Don't Impose Foreign Price Controls on Prescriptions
Biotech, pharmaceutical, and medical provider organizations have sued the Trump administration over an overreaching rule that imports foreign government-run medical systems’ price controls as a gambit to lower prescription drug prices.
The stakeholders contesting the price controls measure include the Association of Community Cancer Centers, the Global Colon Cancer Association, the National Infusion Center Association and the Pharmaceutical Research and Manufacturers of America in a lawsuit filed in Maryland. Biocom California, the Biotechnology Innovation Organization, and the California Life Sciences Association filed a separate lawsuit in California.
They contend that the “Most Favored Nation” interim final rule exceeds statutory authority, is unconstitutional, and doesn’t follow required rulemaking procedures designed to ensure fairness and due process.
When most people hear “lower drug prices,” they probably think about their share of the cost at the pharmacy counter. The imported-foreign-price-controls rule does nothing about that.
Rather, the MFN regulation applies initially to 50 Medicare Part B drugs and biologics. Part B generally covers medications injected or infused at a physician’s office, a cancer center, or similar clinical setting.
The medications administered in clinical settings are among the most advanced, complicated medicines. They’re some of the most innovative products for conditions such as cancer and serious neurological conditions.
And Medicare patients often present more complex cases requiring the learned care of a skilled practitioner for a desirable outcome.
Lowering drug prices — or rather forcing biopharma innovator companies to accept artificially, arbitrarily low amounts for a successful, effective, safe drug product — has been a hobbyhorse for the president.
It’s too bad he’s erring on the side of government’s heavy hand instead of actually forcing “foreign freeloader” countries to pay a fair, value-based, market-based price for American-made breakthroughs. This contrasts starkly with his strong deregulatory record that sparked the best economy in half a century until the pandemic struck.
In 2018, the Trump administration floated the idea of government price controls on certain pharmaceuticals. An international price index was to be applied to Part B drugs. The IPI would have averaged the prices of certain drugs that government-operated health systems dictate in several nations, and then established a target price for each drug that would have resulted in roughly a 30 percent reduction in Part B spending over time.
The Nov. 27, 2020, Centers for Medicare and Medicaid Services rule goes even further. The “Most Favored Nation” pharma price control for Medicare Part B drugs and biologics is even more radical than the IPI.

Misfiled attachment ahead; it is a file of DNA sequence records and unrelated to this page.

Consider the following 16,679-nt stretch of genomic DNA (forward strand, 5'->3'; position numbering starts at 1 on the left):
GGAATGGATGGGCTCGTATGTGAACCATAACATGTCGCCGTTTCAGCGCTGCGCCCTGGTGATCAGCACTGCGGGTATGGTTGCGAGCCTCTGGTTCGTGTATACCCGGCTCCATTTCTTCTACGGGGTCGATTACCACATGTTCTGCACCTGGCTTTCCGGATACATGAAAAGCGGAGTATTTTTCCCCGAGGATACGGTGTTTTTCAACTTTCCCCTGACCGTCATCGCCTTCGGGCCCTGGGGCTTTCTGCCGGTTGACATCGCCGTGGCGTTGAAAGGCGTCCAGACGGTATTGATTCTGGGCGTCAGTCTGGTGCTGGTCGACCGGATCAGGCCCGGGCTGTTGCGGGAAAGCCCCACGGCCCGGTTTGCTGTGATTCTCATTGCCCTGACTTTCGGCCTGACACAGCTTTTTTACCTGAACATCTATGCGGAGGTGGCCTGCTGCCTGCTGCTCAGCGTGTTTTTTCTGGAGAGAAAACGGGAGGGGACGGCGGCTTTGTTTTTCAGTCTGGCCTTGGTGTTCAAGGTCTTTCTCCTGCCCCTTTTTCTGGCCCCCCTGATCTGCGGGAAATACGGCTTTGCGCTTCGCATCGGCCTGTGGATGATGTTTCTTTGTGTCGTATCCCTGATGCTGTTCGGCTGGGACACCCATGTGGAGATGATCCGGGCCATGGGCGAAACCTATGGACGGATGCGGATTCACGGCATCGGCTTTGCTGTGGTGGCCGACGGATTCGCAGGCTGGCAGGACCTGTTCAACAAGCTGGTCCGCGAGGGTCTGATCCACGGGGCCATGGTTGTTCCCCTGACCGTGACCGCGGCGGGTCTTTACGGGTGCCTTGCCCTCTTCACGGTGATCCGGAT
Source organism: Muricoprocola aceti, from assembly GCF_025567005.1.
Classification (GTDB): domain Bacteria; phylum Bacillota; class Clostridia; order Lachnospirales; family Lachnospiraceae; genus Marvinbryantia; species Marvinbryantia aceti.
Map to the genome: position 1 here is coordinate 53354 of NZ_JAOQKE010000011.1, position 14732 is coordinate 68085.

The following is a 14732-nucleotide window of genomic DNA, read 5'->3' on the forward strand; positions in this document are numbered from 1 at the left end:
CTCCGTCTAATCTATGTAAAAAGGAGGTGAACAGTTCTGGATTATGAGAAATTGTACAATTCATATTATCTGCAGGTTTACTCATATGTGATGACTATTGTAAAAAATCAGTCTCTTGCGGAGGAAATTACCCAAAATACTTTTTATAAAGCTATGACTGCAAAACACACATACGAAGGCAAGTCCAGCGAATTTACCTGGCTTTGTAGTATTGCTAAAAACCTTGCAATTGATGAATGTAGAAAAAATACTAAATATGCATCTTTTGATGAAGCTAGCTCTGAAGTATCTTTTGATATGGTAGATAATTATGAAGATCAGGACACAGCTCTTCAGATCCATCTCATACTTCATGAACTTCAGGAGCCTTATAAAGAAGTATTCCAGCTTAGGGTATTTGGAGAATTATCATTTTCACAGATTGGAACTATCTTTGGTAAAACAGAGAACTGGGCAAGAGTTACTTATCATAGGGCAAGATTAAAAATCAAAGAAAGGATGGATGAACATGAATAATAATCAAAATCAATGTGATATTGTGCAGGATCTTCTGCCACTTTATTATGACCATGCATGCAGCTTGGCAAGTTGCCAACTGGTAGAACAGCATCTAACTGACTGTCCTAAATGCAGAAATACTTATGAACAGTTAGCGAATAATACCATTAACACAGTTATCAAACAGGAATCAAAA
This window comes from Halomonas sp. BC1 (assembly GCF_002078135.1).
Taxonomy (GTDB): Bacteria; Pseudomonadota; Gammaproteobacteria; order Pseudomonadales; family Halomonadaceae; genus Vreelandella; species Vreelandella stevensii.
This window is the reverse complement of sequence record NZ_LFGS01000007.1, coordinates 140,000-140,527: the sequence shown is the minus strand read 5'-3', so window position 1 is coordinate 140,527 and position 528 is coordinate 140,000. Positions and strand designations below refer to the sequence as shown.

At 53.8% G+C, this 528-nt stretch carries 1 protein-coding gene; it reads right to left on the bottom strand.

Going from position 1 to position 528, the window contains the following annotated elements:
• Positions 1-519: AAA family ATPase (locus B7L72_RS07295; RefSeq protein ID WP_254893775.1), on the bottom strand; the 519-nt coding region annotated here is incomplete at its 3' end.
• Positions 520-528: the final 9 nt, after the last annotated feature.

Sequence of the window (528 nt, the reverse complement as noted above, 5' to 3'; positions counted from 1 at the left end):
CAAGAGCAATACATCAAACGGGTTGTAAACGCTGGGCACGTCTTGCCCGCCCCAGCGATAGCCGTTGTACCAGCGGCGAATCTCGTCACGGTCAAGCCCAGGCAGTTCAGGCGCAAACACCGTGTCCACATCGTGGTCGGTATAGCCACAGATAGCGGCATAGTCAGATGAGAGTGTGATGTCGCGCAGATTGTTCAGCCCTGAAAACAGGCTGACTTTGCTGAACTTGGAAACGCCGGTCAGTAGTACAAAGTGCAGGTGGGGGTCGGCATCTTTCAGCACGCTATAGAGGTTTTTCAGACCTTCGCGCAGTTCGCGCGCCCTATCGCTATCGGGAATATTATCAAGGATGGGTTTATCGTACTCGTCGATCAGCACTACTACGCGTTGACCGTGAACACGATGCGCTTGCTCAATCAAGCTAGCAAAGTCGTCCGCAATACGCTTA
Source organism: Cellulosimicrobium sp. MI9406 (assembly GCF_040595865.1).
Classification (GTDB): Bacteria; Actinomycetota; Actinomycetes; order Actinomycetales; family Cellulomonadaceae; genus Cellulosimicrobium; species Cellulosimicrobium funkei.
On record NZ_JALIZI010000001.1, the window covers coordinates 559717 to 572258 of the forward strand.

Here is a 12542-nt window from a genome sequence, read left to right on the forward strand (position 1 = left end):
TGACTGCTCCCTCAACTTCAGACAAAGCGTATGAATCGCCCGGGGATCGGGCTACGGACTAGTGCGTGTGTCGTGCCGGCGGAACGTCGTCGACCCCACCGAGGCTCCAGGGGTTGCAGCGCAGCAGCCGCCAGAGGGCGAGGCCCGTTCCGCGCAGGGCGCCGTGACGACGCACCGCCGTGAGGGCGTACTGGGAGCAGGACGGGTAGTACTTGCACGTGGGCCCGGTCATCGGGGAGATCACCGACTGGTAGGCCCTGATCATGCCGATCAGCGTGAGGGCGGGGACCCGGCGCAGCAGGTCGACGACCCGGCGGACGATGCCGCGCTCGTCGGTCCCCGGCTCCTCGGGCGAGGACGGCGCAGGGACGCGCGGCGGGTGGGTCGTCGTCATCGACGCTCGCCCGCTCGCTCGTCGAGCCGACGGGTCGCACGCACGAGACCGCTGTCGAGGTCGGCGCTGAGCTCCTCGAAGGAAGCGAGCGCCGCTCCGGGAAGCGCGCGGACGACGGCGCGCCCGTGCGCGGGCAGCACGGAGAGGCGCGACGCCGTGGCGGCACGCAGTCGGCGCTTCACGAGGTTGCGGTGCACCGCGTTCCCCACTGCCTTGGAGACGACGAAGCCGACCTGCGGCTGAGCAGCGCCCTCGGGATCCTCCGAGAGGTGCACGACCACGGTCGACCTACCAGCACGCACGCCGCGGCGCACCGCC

MFN basically adopts the lowest government-set rate of selected member nations of the Organisation for Economic Cooperation and Development. MFN imports the worst price these foreign governments demand for a given Part D medicine.
This means that MFN drives to the bottom. It treats complex, novel medications as mere commodities. Government-set price controls such as MFN ignore the value, the investment, and the early access novel pharmaceuticals and biologics represent.
The “Most Favored Nation” drug price control is dressed up as a 7-year test of a model for reducing the prices Medicare Part B pays for drugs and biologics. In reality, MFN is less model-testing and more policy change by government fiat. That was a favorite ploy of the Obama-Biden regime.
MFN applies to Part B providers and suppliers nationwide. Participation is mandatory. CMS’s heavy-handed, undemocratic policymaking deserves as severe criticism as Obama’s CMMI schemes did.
CMS doubles down on these Obama-Biden-era excesses. The CMS Innovation Center in the previous administration rightly caught withering criticism for trotting out “pilot projects” that actually forced policy changes without due process or congressional authorization.
End-running Congress and regulatory due process are wrong, whether the guilty administration is Democratic or Republican.
MFN is reckless and foolish. It represents a step toward the government taking over our health system. It conforms to socialistic aspects of “foreign freeloader” nations instead of requiring them to respect property rights, market competition and the rule of law.
Importing foreign price controls doesn’t foster innovation or competition; it crimps them. The prices being referenced are decided and demanded by foreign bureaucrats, not by the free market or fair negotiations.
And artificially depressed payments bleed returns on years of R&D investments, while depriving biopharma innovators of resources for discovering and creating new drugs.
The judicial branch should closely scrutinize these overreaches, enjoin the MFN power grab from taking effect and block CMMI’s unwarranted, illegal abuse of its narrow statutory authority. Then let’s get about the business of forcing foreign price controllers to negotiate with our drug companies fairly and pay reality-based rates for novel medicines.
James Edwards is executive director of Conservatives for Property Rights (@4PropertyRights) and patent policy advisor to Eagle Forum Education and Legal Defense Fund. The views expressed are his own.